Volume 91, Issue 88

Tuesday, March 17, 1998

magically delicious


The Irish run into the arms of London

By Lisa Weaver and Vivien Cheng
Gazette Staff

People of Irish background with a love for Celtic music, or just an affinity for green beer will be in luck tonight as St. Patrick's Day is celebrated by a pair of Canada's most talented traditional artists: The Irish Descendants and The Mahones.


"Growing up, we all had this music in our homes," says Con O'Brien, lead singer for The Irish Descendants. "I've always been a fan of the Dubliners, a singer named Patty Riley and Christy Moore," says O'Brien of his influences.

Hailing mostly from Newfoundland, the band members are Canadian-born, but possess strong Irish roots. The only exception is newcomer Eammon O'Rourke, a fiddler who joined the band last year. O'Rourke is a native of Northwest Ireland, whom O'Brien refers to as "the Irish guy."

The band performs their own brand of Irish Celtic music for crowds that are as varied as Canada is wide. O'Brien says they cater to the Hasbro Age. "You know, when you get a 'Hasbro' game and it says 'Ages 9 - 90' on the side of the box," jokes O'Brien.

He says the band is comfortable playing to any gathering anywhere and is capable of adjusting their performance accordingly. One unifying force for every show is the level of crowd enthusiasm, which O'Brien chalks up to the "infectiousness" of the music.

As for the lyrical content of The Irish Descendants' music, O'Brien says the band writes about their background and culture. "Newfoundland is an interesting and unique place to grow up in," he says. "We are trying to give a general idea of the place and who we are." But not all the music relates to these themes; the band also performs many "good time songs," which is perhaps where all the beer drinking and merry making comes in to play.

On April 7, The Irish Descendants are set to release their fourth album with Warner Music, entitled Rollin' Home. Fans of the band can expect more of the same type of music.

After tonight's show at the Nac, the band heads East. "They tend to know the music a little bit more at home," explains O'Brien. So why would they choose to celebrate one of their biggest holidays in London, so far from the Eastern coast? "It just happened to be a stop on the tour," admits O'Brien. "Although, it is the luck 'o the Irish for London," he laughs.

©Ray Finlay
WHO NEEDS LUCKY CHARMS WHEN YOU'VE GOT GREEN BEER? St. Patty's Day is off to a rockin' start with these laddies. The Irish Descendants (top) and opening act The Mahones (bottom) invite you to chase a few leprechauns, find those pots of gold and drink to the luck o' the Irish tonight at the Nac.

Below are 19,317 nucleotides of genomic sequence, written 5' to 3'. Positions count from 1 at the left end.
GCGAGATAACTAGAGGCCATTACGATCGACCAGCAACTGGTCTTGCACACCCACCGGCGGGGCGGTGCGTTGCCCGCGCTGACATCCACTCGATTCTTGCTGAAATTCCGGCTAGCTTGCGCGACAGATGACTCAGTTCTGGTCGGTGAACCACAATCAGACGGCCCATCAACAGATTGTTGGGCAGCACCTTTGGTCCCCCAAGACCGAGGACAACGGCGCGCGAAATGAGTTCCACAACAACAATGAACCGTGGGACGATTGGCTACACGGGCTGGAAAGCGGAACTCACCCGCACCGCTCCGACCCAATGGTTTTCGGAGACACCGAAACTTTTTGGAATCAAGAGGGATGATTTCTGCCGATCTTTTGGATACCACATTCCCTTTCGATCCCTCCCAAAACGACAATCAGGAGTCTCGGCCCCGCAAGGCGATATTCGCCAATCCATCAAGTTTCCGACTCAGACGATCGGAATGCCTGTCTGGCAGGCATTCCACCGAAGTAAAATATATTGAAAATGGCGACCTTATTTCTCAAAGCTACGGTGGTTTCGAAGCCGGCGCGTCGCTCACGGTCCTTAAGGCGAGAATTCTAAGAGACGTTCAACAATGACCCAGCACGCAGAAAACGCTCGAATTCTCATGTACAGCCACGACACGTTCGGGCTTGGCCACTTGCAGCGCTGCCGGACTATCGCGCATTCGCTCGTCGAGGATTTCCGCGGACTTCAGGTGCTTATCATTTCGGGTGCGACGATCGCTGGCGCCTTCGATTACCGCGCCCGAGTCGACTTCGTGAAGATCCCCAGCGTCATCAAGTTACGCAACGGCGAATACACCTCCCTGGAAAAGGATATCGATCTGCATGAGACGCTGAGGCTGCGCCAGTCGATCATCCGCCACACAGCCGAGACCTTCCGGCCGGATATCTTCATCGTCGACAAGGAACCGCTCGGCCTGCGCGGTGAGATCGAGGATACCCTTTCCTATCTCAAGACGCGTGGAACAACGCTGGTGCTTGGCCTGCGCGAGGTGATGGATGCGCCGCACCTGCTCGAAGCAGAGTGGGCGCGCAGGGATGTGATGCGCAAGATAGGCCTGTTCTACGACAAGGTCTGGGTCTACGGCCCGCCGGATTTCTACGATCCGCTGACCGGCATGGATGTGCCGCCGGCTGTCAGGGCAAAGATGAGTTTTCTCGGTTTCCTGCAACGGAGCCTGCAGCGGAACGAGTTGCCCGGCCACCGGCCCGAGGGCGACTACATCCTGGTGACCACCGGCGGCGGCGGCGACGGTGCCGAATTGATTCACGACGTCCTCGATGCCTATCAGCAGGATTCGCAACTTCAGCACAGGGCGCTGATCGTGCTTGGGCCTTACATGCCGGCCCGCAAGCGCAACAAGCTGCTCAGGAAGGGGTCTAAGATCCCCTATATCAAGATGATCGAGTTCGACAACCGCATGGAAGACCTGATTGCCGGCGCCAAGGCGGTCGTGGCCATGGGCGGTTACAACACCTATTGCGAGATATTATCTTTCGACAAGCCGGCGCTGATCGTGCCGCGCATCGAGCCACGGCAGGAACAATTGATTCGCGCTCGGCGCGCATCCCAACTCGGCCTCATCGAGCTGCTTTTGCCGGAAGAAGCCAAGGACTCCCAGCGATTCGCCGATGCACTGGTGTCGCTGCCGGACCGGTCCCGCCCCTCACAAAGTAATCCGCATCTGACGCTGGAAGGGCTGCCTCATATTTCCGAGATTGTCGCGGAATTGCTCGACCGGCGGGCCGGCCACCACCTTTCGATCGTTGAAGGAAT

Another band with Celtic flavour, The Mahones, will descend along with the Irish Descendents tonight. But the significance of St. Patrick's Day means much more to the band's lead singer and guitarist, Finny McConnell, than just being green.

"It has as much to do with the good times spent with family and friends as it has to do with the beginning of the band. We formed in 1990 when the Celtic scene was just getting started, played a few gigs for friends and released our first album on St. Patrick's Day."

Since then, the band has released a second album, Rise Again in addition to the numerous gigs they have played across North America. A past major show has included an appearance on the roster of the Guiness Fleadh Festival on Randall's Island, New York, where The Mahones were presented alongside performers such as Van Morrison and Sinead O'Connor.

"It was one of the best gigs we've played," singer/guitarist Finny McConnell says. "We were playing alongside these megastars – but the highlight was seeing Winona Ryder," McConnell adds. Just back from a European tour, The Mahones are going back in May to promote their upcoming release.

Their new album has taken on a different tone – one that McConnell says will be a change from Rise Again.

"Even our second album was different from our first – it was more melodic and less raunchy. Our new album has more of a rock influence, with heavier guitar lines."

This step away from their Celtic punklore influences is due in part to the contribution of the Tragically Hip's drummer, Johnny Fay. Besides drumming on The Mahone's entire new release, the album was completely recorded at the Tragically Hip's studios and co-produced by Fay.

When asked if the yet-untitled release will have a certain Hip influence, McConnell replies, "Oh yeah, I think that the Fay's influence has been inevitable," and laughs. "But our sound has definitely matured – we hope!"

The Mahones will be kicking off the celebration of Irish Pride tonight by opening for the Irish Descendants. In consolation to all the fans who are afraid The Mahones have altered their happy beer-drinking songs too much, McConnell assures that the group has not changed its live act one bit.

London fans haven't been the only ones to see The Mahones and The Irish Descendants together. "They've opened for us a few times," says O'Brien of the Descendants. "It's a good marriage in that we pick up some of their fans who might not know us as well and vice versa."

To Contact The Arts and Entertainment Department: gazent@julian.uwo.ca

Copyright © The Gazette 1998